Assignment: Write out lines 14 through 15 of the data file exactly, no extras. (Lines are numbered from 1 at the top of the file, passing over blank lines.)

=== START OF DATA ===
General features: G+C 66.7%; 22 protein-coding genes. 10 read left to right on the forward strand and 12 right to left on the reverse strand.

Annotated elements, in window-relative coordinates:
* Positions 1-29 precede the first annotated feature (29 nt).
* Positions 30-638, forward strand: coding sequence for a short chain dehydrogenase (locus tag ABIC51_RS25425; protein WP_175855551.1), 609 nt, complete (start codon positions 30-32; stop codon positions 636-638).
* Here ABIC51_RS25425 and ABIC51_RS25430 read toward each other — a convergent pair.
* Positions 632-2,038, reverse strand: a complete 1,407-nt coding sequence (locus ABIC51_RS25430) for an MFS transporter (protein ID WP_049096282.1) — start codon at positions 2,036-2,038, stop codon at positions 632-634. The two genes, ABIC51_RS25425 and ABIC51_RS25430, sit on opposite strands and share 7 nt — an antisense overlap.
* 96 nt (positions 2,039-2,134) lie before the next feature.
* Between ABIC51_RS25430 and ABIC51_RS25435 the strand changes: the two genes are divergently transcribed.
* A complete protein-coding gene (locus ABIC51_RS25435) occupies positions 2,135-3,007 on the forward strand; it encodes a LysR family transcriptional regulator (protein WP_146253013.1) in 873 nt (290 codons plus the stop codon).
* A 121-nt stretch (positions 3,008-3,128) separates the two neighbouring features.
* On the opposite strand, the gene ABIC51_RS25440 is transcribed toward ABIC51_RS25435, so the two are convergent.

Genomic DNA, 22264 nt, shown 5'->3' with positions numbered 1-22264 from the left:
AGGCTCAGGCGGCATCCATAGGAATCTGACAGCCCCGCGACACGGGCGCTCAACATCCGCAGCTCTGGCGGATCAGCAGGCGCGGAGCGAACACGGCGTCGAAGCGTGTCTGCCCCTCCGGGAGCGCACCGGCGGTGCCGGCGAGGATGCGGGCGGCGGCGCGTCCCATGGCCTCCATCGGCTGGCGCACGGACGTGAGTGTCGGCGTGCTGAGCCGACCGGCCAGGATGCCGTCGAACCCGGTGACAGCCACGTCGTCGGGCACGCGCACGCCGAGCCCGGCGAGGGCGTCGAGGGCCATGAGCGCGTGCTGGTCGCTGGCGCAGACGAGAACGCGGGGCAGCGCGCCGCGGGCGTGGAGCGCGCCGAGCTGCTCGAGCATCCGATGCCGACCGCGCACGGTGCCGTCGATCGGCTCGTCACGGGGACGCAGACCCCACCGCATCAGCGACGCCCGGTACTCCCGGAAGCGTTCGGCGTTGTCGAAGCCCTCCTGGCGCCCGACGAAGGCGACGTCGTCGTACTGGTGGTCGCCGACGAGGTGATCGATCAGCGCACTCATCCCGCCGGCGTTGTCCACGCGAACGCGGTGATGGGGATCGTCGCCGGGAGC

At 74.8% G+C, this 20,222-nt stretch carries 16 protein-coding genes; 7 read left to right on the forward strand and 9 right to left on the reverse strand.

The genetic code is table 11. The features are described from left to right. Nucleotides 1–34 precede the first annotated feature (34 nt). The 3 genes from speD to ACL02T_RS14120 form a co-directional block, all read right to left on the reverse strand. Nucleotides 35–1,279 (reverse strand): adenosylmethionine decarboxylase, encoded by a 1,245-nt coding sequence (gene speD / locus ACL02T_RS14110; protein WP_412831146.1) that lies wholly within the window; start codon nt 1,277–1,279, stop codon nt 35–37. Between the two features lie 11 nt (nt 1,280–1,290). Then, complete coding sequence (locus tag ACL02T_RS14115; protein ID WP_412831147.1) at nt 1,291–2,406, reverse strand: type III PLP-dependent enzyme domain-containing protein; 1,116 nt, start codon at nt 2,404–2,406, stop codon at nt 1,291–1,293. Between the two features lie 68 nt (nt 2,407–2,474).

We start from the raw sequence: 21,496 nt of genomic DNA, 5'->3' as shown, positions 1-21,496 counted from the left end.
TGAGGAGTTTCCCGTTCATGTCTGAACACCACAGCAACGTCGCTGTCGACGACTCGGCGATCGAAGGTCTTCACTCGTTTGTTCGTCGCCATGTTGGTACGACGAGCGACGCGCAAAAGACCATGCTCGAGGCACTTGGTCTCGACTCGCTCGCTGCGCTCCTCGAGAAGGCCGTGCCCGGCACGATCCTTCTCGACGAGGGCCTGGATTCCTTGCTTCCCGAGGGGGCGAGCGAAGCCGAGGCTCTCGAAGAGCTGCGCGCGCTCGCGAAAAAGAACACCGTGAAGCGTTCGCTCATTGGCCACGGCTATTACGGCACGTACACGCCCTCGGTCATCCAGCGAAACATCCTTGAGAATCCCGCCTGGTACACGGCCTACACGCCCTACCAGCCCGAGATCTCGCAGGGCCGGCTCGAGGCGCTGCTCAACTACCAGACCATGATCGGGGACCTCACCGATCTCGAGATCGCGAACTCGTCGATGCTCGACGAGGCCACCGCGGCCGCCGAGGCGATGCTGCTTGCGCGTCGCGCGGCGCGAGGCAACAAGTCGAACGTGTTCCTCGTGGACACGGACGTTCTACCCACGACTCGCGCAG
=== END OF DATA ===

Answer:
At 74.8% G+C, this 20,222-nt stretch carries 16 protein-coding genes; 7 read left to right on the forward strand and 9 right to left on the reverse strand.

The genetic code is table 11. The features are described from left to right. Nucleotides 1–34 precede the first annotated feature (34 nt). The 3 genes from speD to ACL02T_RS14120 form a co-directional block, all read right to left on the reverse strand. Nucleotides 35–1,279 (reverse strand): adenosylmethionine decarboxylase, encoded by a 1,245-nt coding sequence (gene speD / locus ACL02T_RS14110; protein WP_412831146.1) that lies wholly within the window; start codon nt 1,277–1,279, stop codon nt 35–37. Between the two features lie 11 nt (nt 1,280–1,290). Then, complete coding sequence (locus tag ACL02T_RS14115; protein ID WP_412831147.1) at nt 1,291–2,406, reverse strand: type III PLP-dependent enzyme domain-containing protein; 1,116 nt, start codon at nt 2,404–2,406, stop codon at nt 1,291–1,293. Between the two features lie 68 nt (nt 2,407–2,474).